Inside Wall Street
STRAIGHT TALK ABOUT WARNACO
Warnaco's investment bank is no less than prestigious Morgan Stanley, which helped underwrite its initial stock offering in 1991 and a subsequent secondary offering. But Morgan's high visibility--and scrupulous analysis--could also become a liability.
That proved to be the case after Warnaco, a major maker of women's intimate apparel and menswear, came out with its fourth-quarter earnings on Feb. 11. Morgan analyst Sharon Rappaport retained her buy rating on Warnaco, although she noted in an internal report, dated Feb. 17, that "there was a shortfall" in Warnaco's noncore businesses, which prompted her to cut her 1993 estimate from $2.75 to $2.35.
That was enough for the bears. They sold the stock short, and by Feb. 18, it was down to 27 from 33 3/4 just a week before. The shorts believed that if Warnaco's own investment banker expressed concern, the company must really be in trouble.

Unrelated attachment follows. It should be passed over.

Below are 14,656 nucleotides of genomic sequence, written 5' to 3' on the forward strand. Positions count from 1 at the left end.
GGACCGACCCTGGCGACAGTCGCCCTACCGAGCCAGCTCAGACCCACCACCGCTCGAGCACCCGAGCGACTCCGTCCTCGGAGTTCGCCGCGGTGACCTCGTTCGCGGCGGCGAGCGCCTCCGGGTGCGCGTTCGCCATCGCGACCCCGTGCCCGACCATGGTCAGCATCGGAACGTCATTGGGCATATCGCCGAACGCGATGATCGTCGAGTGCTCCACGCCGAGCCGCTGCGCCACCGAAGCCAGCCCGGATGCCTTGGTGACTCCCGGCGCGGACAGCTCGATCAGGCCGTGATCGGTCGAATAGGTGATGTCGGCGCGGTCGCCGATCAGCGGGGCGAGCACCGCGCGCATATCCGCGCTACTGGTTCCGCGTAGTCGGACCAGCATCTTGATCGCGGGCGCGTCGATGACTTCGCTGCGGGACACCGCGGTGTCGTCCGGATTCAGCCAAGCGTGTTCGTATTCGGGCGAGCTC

However, other analysts didn't quite agree. William Smith and Catherine Blednick at Smith Barney, Harris Upham issued a buy rating on Feb. 23, noting that Warnaco was unduly punished in the wake of a slight revenue disappointment in a difficult environment for apparelmakers. The "fundamentals are much more robust than the stock price suggests," says Smith. Morgan's Rappaport raised her 1993 estimate to $2.75 from $2.35--the same day. But to Warnaco, the harm had been done. The irony was that the company's 1992 earnings of $2.01 met Morgan's expectation of $2. The stock closed at 28 5/8 on Mar. 9. To some pros, it's a buy at this level.GENE G. MARCIAL